The Caddo Star
November 30, 1875
Mrs. Marchand returned last week from a visit to Leavenworth.
The Agency building at Boggy Depot in which the negro school was kept, was consumed by fire last week.
A renter in the Choctaw Nation must now not shoot a squirrel even if he sees it on the fence making off with his last nubbin of corn.
Our friend, William H. Ainsworth, got back last week from Ft. Smith. William says if it’s all the same to the United States he wants no more of it in his.
Rev. Mr. Morris, Congregational minister, preached here last Sunday.
Jim Fenlon, of the well-known house of Marchand & Fenlon, returned last week from the north.
Mr. J. J. McAlester has a new hotel which he wished to either rent or sell.
Maj. M. J. B. Young, who has been doing business for Dr. Burks for some time past, left last week for Bonham, Texas to engage in business there.
We learn that operations at the Atoka coal mines have been suspended by the United States authorities.
Our friend and fellow townsman, Tol. Morris, of the firm of Morris & Fox, returned last week from a trip to the Ft. Smith court where he had been a witness.
Cherokees or any other tribe of Indian except Chickasaws, merely resident in the Choctaw Nation, are debarred by the state law from killing any kind of game whatsoever.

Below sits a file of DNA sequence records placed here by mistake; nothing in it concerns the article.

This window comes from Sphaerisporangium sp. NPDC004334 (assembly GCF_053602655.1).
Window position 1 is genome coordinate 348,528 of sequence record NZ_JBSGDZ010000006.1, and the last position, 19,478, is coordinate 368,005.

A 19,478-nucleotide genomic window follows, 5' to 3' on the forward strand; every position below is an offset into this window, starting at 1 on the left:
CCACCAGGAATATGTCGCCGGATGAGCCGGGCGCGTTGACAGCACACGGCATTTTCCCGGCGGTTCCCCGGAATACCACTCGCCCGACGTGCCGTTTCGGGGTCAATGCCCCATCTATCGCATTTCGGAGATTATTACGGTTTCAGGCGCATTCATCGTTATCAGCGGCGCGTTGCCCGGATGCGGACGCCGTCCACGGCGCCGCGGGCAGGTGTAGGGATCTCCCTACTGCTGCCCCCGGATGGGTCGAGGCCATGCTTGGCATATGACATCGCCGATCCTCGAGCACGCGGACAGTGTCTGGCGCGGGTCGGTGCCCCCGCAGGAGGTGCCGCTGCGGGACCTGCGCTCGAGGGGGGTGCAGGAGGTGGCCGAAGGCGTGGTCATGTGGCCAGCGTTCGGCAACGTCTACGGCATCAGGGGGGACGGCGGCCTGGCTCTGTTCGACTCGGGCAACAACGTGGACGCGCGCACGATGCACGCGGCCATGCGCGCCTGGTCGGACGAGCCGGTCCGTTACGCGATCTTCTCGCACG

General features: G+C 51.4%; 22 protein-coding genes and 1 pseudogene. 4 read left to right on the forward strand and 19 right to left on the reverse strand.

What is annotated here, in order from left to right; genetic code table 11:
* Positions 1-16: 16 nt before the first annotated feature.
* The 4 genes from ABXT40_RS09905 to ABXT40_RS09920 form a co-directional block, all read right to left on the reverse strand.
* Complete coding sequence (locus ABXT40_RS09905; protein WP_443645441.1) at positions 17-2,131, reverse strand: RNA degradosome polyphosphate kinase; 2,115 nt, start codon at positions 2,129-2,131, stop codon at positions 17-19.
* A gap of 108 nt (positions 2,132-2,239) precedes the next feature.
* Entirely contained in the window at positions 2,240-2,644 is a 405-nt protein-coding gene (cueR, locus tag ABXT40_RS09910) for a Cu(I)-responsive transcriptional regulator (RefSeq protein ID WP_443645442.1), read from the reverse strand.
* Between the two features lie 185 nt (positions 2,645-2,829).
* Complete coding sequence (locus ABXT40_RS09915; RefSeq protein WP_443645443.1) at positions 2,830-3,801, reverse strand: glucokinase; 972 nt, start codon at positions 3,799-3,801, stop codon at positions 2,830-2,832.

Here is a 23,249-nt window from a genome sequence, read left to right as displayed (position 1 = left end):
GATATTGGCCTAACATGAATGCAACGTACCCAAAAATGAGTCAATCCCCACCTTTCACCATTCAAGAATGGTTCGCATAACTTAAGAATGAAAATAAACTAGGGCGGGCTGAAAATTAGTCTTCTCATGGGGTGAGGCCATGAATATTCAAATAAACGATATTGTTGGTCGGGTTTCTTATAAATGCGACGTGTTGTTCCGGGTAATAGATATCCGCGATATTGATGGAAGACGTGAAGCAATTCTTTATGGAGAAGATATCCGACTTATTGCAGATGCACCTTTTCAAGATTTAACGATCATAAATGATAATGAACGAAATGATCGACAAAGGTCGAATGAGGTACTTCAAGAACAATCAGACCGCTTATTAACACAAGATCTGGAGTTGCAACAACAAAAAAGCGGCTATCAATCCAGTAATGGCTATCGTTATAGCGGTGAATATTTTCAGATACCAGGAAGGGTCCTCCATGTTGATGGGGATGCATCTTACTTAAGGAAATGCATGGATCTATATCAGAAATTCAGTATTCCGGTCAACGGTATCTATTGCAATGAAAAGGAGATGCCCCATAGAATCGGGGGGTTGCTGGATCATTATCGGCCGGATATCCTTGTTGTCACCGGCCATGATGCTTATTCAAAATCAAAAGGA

Died: Our long time friend and neighbor, Alfred McLish, died last Saturday, at his home near Ft. Washita, Chickasaw Nation.
Died: We are sorry to hear of the death or our old friend James Ford, better known as “Uncle Jimmy”, which occurred at Cherokee Town on the 2nd. Inst.
The building belonging to J. J. Phillips, at Atoka, and used by the Railroad Company as a depot, burned down last Saturday night. The fired originated from a defective flue.
A large portion of the Indians of the leased district west of us are out on a buffalo hunt. They are escorted by a company of U. S. Soldiers.
Mrs. W. S. Burks wishes to tender her thanks to the people of Caddo for their liberal response to the call for aid in support of the Methodist minister on this circuit, Rev. J. Y. Brice.
The Missouri River Indians have held a council among themselves and decided to dispose of the Black Hills to the United Sates, regardless of the others interested. They compose about seventy percent of those who were parties to the original treaty; and say they had just as well sell the country as the whites will take it from them anyhow.
Dr. Hickerson desires to thank Mr. McPherson, editor of the Star, Major M. J. B. Young, and Dr. Jones of Caddo Station, for courtesies extended to him while on the hunt. The doctor is in love with the Indian Territory and thinks it would be a good place to live.